Skip to main content

The "yoke" of obedience

Come to me and I will give you rest—all of you who work so hard beneath a heavy yoke. Wear my yoke—for it fits perfectly—and let me teach you; for I am gentle and humble, and you shall find rest for your souls; for I give you only light burdens.” 
Most of us would think of a yoke as some form of device that put an animal into a place of subjection - pulling the cart or plow behind. It was indeed used to "secure" the animal to the cart or plow, but it served a very special purpose. It was used to guide and connect. Guide the oxen as they plowed and secure them to the cart or plow, and often each other so they could plow or pull in unison. That makes the yoke very important because it actually helped ensure the oxen were all going in the same direction and that they were purposeful in their movement.
It is a good thing to be ensured your movement is purposeful, isn't it? We don't just want to wander through life! It is quite another thing to find our purposeful movement to be made easier because we were actually "pulling together" rather than trying to do it all on our own. Christ's offer here is for us to learn the art of "pulling together" rather than thinking we have to bear the burden alone. In times long ago, the yoke came to be equated with slavery or "forced" submission. When it was applied to the ox, he knew he was in for a long hard haul and must do it regardless of how he felt that day.
Christ's offered yoke is not one of "forced" submission, but one of voluntary submission - leaning into the strength given when two pull together rather than having to pull all alone. There are times when I think we see Christ's offer as "putting us in the yoke" and then commanding us to pull - like the farmer behind the plow. We forget that Christ wants to pull along with us, not walk behind us. His place isn't behind the plow, it is right there helping us pull the plow. Yet, there is more. To obey really means to listen - at least that is the root of the word in Latin. To allow the yoke of Christ then is to put us into a position of listening - to really hear and then to move in unison with him.
Rather than resisting the yoke, we need to lean into it - for it brings us to a place of "union" in the work ahead of us. We aren't forced to work out this walk of obedience all alone. He is right there, reminding us each step of the way how it is done. He is there pulling with us - not against us. He also is there to bear some of the burden we feel as we attempt to plow that ground of obedience the first time. The first time the plow passes, it is hard and it takes a whole lot of energy. The next and subsequent time that plow passes through that same ground, it becomes easier and easier, until we hardly notice we are plowing at all!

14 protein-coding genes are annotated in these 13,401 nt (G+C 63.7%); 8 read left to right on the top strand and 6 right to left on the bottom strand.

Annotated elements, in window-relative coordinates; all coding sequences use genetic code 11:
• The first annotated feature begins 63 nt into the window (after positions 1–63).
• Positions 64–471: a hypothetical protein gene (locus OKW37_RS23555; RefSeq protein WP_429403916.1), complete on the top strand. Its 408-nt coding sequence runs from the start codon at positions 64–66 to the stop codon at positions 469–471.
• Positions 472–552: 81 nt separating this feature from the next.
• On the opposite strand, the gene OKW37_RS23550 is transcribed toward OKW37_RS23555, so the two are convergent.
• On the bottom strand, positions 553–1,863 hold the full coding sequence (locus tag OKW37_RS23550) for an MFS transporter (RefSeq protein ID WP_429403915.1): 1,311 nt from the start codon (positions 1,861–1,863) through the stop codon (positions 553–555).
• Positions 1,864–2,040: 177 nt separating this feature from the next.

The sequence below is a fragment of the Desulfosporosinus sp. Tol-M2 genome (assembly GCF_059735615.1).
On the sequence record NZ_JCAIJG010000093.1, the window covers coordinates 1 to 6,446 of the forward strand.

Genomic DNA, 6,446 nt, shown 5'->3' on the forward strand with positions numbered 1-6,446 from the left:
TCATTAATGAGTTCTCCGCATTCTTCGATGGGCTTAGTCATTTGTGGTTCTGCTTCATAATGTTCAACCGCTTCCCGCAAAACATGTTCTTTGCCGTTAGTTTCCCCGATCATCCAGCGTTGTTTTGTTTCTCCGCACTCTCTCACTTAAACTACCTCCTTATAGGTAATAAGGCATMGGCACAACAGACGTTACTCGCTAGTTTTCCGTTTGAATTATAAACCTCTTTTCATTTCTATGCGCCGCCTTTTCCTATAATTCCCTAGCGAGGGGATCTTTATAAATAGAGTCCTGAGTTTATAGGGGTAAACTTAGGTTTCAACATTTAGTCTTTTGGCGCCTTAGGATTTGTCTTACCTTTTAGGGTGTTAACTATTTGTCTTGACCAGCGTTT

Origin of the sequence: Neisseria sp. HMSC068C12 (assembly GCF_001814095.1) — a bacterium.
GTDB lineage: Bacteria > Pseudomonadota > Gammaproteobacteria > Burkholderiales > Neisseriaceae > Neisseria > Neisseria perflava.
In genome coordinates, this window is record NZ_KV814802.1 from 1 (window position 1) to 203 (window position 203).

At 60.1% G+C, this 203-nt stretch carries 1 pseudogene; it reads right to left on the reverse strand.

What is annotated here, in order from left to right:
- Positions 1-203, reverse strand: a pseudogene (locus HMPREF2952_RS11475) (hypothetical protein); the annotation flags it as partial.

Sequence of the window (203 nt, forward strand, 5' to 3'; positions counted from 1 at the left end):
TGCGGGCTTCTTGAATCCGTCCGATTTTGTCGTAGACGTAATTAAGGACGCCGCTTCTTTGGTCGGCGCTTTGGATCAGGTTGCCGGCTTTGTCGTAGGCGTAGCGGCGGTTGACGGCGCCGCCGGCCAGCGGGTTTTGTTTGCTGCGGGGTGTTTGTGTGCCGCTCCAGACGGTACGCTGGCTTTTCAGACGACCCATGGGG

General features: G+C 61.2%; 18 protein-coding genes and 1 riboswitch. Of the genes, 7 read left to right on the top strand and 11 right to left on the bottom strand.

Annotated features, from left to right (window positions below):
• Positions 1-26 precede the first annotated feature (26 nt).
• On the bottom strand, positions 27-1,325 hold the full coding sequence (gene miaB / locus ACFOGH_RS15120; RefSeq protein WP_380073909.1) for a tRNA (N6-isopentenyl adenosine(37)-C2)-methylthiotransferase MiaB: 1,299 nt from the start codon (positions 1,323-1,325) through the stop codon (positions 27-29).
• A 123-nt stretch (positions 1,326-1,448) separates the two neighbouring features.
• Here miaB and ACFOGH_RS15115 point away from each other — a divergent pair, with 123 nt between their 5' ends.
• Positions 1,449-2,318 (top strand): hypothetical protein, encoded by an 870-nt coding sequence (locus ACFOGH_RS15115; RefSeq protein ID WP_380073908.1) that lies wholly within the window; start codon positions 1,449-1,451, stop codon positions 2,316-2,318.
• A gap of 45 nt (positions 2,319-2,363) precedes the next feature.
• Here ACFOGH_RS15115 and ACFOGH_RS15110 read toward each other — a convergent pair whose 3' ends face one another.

We might think the yoke will make life harder for us, but in actuality it makes it easier. Just sayin!

Comments

Popular posts from this blog

Your full attention, please

My mother frequently uses the term "Listen to me!" as a way of getting my attention so that I actually stop, pay close attention, and hear out whatever her idea or issue is at the moment. It isn't always at the most convenient moment, nor is it always easy for her to get out whatever it is she wants to share. Yet, it is important enough for her to ask to for me to hear it, so I respond with, "I'm listening, mom", and she begins.  It isn't said in anger or in a moment of disappointment. Rather, these words are usually spoken in a "sing-song" manner, but with very specific intent - they are intended to get me to REALLY listen to what she was saying. Why? Because she knows she has something to say even if it is getting harder for her to say it! She has walked through much already, learned many lessons, and has the advantage of experience on her side, but the disadvantage of advancing age makes it harder and harder for her to actually form those t…

Getting at the heart of it all

Have you ever seen someone so good with their skinning knife they can just peel away the hide of an animal without a rip or tear, no waste of any of the meat just below that skin? I have seen some fishermen able to fillet their catch with such skill not even one bone is found in the fillet. How do they learn this skill? I think it comes to them through practice and with the employment of the right 'tool' to do the job at hand. There is comfort in knowing that God means what he says and his Word will come to pass. His Word is like the scalpel in the skilled hands of a surgeon or the knife in the hands of the skilled hunter. As a nurse, I have seen the skillful use of the scalpel - dissecting away the finest of tissue to protect the healthy tissue and to expose the tissue that has become devitalized by disease or decay. I have also seen the damage done by a "blade" in the hands of one not trained or at all skilled in its use. The difference is beyond description.

God m…

Be a little salt

Ever wonder why Jesus left his disciples with the idea of being 'salt on this earth'? We don't fully appreciate salt these days because we aren't as accustomed to how it was used during the times Jesus spoke those words. We often have to put ourselves into the culture where the words are being recorded in order to fully comprehend the significance of their meaning. In the days of the disciples, salt was a basic "staple" of life. It was that which acted as "preservation" for everything. It also was the main seasoning of the dishes prepared - although there were other spices, salt was a 'staple'. Perhaps we would do well to look at some of the other functions of salt in order to see what Jesus may have meant when he referred to our lives a salt-seasoning that brings out the God-flavors of the earth.

"Let me tell you why you are here. You're here to be salt-seasoning that brings out the God-flavors of this earth. If you lose your saltin…